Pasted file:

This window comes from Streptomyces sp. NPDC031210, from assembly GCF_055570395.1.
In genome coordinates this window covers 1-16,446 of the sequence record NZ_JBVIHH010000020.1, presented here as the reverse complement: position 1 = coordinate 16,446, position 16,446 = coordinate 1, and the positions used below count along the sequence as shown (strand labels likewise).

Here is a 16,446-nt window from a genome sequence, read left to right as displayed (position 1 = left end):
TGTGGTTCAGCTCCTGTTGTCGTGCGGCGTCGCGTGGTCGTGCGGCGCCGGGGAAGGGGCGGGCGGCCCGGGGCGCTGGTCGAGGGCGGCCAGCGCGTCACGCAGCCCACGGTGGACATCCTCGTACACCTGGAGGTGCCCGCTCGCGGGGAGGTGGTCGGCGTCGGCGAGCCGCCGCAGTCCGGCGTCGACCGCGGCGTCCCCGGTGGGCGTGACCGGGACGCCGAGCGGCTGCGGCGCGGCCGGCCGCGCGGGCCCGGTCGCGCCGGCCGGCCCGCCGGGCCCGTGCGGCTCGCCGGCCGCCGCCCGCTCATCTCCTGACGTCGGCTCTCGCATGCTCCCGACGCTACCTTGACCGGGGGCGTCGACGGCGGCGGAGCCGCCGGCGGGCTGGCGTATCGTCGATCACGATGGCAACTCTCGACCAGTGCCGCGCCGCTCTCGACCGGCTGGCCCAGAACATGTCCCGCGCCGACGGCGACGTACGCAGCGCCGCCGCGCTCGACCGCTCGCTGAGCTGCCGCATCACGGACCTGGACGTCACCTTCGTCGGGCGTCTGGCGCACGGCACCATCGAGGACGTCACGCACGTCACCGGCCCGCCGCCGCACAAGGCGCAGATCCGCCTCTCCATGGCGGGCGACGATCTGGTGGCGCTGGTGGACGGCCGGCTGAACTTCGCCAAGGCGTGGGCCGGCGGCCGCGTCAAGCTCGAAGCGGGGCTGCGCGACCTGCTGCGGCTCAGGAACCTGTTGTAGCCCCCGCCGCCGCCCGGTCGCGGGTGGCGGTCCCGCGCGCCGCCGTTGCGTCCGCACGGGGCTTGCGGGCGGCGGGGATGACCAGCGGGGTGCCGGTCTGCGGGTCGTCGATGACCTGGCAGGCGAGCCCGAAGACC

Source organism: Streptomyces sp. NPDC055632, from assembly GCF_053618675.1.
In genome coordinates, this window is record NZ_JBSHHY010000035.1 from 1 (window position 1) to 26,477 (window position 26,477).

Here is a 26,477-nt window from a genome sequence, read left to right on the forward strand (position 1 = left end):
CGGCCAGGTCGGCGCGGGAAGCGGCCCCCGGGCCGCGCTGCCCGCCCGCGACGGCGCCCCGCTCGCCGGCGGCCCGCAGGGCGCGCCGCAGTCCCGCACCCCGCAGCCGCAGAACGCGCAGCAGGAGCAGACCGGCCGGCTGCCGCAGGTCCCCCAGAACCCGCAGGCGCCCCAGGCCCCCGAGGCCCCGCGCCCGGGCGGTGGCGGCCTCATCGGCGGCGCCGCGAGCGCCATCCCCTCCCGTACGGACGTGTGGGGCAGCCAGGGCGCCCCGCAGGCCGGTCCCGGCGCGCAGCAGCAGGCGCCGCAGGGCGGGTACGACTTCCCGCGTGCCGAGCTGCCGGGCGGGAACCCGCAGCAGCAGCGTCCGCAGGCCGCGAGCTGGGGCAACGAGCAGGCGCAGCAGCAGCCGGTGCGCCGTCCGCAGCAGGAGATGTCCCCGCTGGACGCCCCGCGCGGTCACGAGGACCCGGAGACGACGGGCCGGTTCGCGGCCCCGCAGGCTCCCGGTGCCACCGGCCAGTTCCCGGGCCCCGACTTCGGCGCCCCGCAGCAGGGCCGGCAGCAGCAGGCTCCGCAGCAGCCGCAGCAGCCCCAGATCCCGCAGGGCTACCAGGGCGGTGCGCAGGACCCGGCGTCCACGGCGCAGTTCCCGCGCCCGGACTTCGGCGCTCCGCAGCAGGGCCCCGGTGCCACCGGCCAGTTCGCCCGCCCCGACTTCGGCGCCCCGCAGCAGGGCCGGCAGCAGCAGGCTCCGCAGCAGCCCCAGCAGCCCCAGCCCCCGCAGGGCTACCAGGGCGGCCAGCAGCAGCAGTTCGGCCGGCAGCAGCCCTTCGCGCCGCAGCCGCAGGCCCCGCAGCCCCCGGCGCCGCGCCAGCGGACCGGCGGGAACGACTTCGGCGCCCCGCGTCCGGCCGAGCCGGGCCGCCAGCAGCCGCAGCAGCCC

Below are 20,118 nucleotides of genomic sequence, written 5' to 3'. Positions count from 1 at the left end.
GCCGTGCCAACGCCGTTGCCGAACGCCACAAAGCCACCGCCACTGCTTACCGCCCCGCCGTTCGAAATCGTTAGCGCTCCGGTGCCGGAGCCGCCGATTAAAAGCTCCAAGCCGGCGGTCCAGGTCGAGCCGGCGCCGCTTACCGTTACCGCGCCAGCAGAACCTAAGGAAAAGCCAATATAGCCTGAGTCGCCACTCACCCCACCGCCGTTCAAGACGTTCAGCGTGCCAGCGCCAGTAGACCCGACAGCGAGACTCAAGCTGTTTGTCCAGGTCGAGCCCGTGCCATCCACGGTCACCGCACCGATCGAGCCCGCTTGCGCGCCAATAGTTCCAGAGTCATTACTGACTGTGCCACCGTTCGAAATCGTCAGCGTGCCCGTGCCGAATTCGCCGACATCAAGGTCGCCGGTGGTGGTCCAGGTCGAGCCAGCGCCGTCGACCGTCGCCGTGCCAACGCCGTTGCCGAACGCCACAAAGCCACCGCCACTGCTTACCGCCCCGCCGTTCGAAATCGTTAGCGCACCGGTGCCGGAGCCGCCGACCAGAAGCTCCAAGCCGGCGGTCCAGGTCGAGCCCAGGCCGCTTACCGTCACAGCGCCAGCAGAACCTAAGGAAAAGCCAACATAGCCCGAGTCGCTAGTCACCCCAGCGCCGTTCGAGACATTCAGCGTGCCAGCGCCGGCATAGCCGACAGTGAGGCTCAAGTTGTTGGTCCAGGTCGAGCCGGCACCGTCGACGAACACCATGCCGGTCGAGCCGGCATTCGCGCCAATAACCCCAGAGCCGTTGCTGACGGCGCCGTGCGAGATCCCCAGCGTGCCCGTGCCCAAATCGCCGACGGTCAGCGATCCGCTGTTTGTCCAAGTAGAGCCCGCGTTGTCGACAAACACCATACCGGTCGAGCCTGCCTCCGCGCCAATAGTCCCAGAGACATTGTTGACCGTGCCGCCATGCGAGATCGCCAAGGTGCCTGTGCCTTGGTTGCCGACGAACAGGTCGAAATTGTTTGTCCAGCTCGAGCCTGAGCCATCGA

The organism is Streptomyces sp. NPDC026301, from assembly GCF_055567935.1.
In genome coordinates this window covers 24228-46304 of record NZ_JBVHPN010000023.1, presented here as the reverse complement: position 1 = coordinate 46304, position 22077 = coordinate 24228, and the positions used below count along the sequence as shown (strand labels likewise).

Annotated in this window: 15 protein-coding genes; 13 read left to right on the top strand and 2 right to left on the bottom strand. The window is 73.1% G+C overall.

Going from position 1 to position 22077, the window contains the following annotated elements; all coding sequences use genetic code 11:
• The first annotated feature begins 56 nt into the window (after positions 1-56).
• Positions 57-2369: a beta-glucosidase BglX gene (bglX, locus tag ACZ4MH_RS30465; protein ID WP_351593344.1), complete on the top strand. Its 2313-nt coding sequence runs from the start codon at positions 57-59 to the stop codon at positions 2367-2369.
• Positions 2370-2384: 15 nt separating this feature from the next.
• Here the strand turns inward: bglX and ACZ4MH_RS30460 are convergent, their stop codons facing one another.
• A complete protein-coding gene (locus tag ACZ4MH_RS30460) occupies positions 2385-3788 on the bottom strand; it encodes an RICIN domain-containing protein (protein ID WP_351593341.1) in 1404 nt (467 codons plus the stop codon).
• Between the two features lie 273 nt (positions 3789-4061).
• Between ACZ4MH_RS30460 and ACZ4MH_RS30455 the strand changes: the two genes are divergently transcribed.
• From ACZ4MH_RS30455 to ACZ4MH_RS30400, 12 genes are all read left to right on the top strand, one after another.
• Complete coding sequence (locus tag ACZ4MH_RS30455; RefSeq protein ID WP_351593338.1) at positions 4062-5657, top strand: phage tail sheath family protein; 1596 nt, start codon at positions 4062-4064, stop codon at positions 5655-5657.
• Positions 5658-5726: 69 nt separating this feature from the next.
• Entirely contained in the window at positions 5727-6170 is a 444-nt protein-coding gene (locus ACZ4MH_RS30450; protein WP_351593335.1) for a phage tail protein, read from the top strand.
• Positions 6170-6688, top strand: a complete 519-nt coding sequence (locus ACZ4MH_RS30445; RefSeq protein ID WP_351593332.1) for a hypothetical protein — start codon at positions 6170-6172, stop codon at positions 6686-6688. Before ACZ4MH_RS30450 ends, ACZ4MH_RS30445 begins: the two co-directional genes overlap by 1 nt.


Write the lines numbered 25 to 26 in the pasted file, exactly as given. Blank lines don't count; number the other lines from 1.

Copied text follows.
• Entirely contained in the window at positions 5727-6170 is a 444-nt protein-coding gene (locus ACZ4MH_RS30450; protein WP_351593335.1) for a phage tail protein, read from the top strand.
• Positions 6170-6688, top strand: a complete 519-nt coding sequence (locus ACZ4MH_RS30445; RefSeq protein ID WP_351593332.1) for a hypothetical protein — start codon at positions 6170-6172, stop codon at positions 6686-6688. Before ACZ4MH_RS30450 ends, ACZ4MH_RS30445 begins: the two co-directional genes overlap by 1 nt.